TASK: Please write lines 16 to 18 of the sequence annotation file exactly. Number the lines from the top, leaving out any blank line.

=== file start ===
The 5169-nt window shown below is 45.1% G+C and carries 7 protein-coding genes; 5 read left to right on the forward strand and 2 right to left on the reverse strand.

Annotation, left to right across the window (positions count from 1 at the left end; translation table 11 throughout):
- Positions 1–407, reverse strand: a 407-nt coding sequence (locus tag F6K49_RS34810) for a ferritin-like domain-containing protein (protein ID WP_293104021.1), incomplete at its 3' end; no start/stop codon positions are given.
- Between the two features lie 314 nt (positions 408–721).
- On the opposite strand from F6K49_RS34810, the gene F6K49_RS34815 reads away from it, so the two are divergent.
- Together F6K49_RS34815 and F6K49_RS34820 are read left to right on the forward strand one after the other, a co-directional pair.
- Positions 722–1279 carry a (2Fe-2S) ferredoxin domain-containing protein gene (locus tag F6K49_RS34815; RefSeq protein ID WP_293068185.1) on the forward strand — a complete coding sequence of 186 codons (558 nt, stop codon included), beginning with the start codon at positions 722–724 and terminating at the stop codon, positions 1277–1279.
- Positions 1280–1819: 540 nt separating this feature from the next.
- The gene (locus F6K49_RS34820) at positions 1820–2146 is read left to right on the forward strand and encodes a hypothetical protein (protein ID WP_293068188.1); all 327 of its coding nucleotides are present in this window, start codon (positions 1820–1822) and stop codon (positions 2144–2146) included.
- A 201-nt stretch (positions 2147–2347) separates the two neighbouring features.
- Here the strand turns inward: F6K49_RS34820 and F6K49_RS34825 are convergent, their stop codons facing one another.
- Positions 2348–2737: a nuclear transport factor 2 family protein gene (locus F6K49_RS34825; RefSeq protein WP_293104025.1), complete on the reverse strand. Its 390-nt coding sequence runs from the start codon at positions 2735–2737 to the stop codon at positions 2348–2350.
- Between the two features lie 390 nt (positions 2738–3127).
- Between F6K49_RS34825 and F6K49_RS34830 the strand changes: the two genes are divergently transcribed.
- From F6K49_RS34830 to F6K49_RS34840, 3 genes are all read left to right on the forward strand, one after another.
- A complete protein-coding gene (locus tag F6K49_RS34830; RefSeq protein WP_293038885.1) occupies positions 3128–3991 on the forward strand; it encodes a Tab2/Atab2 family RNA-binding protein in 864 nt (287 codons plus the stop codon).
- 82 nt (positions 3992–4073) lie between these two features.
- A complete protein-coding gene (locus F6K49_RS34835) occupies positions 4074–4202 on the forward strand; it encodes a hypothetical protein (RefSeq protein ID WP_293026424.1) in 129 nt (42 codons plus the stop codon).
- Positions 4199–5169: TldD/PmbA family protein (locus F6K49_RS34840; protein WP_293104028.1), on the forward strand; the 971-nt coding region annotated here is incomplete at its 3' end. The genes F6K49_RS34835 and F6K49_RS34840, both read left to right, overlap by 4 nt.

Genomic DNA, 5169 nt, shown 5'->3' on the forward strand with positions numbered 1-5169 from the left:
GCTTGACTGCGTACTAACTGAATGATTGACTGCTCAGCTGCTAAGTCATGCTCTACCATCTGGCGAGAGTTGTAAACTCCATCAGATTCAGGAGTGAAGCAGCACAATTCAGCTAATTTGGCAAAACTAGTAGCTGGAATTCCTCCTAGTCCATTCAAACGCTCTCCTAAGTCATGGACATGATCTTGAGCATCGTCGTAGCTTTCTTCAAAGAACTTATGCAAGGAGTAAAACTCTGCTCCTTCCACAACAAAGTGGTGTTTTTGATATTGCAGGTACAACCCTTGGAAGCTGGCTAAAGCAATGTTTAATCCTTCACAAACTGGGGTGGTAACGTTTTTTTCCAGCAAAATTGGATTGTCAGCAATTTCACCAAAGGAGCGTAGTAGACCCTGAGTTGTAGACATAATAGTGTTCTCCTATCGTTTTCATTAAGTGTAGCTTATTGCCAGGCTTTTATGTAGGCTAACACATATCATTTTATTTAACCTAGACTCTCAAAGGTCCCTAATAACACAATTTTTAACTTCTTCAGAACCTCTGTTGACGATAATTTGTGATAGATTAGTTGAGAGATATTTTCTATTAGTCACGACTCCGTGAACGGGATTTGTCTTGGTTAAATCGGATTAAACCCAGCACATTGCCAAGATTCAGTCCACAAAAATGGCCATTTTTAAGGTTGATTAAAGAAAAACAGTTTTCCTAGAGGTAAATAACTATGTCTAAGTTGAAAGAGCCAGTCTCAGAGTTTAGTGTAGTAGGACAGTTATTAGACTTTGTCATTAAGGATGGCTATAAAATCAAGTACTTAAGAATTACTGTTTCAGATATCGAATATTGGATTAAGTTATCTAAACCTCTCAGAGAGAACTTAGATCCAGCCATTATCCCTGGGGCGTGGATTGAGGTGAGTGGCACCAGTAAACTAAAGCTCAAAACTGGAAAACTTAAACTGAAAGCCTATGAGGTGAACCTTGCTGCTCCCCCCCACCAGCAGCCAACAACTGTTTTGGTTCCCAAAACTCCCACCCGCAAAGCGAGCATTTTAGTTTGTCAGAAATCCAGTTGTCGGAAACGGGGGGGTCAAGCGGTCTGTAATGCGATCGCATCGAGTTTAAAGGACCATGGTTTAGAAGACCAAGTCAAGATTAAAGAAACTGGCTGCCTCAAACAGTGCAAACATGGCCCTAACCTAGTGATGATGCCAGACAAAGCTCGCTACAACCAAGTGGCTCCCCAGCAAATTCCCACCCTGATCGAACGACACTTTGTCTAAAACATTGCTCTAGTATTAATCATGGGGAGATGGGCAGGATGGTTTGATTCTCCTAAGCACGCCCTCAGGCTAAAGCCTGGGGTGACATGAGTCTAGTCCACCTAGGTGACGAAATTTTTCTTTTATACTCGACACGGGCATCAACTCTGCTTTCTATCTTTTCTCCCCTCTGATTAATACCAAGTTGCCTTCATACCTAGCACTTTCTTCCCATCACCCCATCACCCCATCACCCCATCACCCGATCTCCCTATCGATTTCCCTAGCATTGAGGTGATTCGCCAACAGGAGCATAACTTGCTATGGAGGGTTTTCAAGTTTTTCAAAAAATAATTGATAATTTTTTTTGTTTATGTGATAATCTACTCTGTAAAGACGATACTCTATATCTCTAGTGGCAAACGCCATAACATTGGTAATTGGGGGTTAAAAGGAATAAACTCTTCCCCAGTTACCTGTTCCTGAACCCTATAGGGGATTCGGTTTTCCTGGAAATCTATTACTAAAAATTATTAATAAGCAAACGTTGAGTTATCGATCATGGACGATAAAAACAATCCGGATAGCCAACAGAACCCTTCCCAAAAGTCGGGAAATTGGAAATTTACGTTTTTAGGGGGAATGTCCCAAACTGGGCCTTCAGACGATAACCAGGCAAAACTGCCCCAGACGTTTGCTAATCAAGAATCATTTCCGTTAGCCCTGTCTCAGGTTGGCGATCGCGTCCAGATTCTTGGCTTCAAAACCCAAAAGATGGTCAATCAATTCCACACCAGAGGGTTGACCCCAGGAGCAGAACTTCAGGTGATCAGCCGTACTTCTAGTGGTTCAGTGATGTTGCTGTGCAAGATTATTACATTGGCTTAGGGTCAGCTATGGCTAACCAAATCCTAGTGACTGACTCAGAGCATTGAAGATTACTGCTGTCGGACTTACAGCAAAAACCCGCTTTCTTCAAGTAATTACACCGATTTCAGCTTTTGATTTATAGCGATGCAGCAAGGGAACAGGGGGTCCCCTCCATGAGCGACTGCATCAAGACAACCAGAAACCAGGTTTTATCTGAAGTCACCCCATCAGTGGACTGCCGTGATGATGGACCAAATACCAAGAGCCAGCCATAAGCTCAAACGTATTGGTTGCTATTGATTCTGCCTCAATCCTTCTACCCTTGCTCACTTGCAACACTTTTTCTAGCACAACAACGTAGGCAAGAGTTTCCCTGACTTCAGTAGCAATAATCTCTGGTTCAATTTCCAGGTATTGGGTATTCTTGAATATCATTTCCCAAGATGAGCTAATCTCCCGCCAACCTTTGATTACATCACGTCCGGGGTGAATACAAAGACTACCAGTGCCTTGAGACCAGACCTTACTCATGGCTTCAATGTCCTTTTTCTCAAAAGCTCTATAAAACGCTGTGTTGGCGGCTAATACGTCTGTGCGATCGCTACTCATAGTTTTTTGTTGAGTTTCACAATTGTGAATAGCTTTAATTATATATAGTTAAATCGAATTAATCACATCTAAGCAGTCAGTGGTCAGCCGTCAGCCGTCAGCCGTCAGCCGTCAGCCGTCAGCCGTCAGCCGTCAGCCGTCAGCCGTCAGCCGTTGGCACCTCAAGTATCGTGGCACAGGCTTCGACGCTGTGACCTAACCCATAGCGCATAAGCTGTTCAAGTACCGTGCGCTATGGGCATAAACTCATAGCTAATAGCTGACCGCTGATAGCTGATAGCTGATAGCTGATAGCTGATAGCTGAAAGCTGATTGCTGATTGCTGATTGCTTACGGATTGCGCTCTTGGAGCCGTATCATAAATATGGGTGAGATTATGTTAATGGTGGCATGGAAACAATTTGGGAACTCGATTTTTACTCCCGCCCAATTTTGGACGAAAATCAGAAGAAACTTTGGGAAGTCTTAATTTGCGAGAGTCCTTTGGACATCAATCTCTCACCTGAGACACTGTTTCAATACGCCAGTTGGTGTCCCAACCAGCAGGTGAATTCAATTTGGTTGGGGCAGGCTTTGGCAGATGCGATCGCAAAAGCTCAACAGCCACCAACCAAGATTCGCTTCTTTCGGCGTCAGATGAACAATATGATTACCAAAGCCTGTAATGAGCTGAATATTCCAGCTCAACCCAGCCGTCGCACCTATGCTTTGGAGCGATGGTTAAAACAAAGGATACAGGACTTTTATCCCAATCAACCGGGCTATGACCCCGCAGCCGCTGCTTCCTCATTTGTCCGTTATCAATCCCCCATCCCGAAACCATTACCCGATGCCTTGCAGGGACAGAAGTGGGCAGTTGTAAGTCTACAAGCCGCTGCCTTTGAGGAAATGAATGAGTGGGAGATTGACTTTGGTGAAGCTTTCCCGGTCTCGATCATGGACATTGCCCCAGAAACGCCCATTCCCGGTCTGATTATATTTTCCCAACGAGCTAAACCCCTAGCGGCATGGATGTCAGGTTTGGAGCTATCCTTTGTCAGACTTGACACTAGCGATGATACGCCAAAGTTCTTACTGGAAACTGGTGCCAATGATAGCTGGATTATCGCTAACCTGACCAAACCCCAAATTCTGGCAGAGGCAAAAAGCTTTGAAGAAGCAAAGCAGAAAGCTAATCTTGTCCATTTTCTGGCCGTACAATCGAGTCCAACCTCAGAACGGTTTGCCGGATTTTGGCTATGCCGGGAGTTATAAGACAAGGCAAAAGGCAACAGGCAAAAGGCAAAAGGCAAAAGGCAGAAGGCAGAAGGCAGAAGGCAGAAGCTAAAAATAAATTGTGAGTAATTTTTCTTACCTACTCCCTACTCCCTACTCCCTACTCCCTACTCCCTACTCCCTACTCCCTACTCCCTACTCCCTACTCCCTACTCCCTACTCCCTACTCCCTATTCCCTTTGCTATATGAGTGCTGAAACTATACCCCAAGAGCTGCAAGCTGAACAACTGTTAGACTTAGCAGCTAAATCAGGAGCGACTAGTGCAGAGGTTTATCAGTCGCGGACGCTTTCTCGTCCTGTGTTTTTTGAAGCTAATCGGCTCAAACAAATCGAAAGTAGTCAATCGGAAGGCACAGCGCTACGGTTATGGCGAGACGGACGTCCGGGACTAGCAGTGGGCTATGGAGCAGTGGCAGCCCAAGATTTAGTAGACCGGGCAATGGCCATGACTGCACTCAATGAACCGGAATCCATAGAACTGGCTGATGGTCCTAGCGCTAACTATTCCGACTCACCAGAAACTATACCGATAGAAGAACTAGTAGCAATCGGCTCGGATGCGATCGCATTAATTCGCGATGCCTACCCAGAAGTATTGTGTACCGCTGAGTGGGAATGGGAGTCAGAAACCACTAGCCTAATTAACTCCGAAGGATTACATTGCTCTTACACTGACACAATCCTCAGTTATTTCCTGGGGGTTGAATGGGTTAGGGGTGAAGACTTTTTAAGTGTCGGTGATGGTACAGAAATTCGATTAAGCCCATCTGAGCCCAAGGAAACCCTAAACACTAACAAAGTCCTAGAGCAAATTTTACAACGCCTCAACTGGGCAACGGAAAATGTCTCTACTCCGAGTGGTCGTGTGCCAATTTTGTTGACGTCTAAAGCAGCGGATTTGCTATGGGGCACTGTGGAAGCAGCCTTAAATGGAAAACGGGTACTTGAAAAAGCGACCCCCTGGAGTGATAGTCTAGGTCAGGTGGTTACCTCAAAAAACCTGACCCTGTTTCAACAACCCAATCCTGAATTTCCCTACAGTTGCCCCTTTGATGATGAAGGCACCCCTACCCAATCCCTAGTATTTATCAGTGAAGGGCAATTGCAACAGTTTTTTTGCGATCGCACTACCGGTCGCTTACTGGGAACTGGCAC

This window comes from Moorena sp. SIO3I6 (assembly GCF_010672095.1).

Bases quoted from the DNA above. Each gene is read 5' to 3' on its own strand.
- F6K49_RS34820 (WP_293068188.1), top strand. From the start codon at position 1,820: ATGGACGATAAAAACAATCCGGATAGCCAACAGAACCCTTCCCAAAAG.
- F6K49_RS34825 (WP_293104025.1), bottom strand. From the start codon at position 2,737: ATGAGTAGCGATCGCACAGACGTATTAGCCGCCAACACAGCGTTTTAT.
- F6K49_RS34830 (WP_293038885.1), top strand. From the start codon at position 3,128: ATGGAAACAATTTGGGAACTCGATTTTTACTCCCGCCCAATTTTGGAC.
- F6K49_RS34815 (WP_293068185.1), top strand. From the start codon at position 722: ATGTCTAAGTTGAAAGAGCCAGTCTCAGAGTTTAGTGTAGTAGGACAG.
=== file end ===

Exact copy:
- A complete protein-coding gene (locus tag F6K49_RS34830; RefSeq protein WP_293038885.1) occupies positions 3128–3991 on the forward strand; it encodes a Tab2/Atab2 family RNA-binding protein in 864 nt (287 codons plus the stop codon).
- 82 nt (positions 3992–4073) lie between these two features.
- A complete protein-coding gene (locus F6K49_RS34835) occupies positions 4074–4202 on the forward strand; it encodes a hypothetical protein (RefSeq protein ID WP_293026424.1) in 129 nt (42 codons plus the stop codon).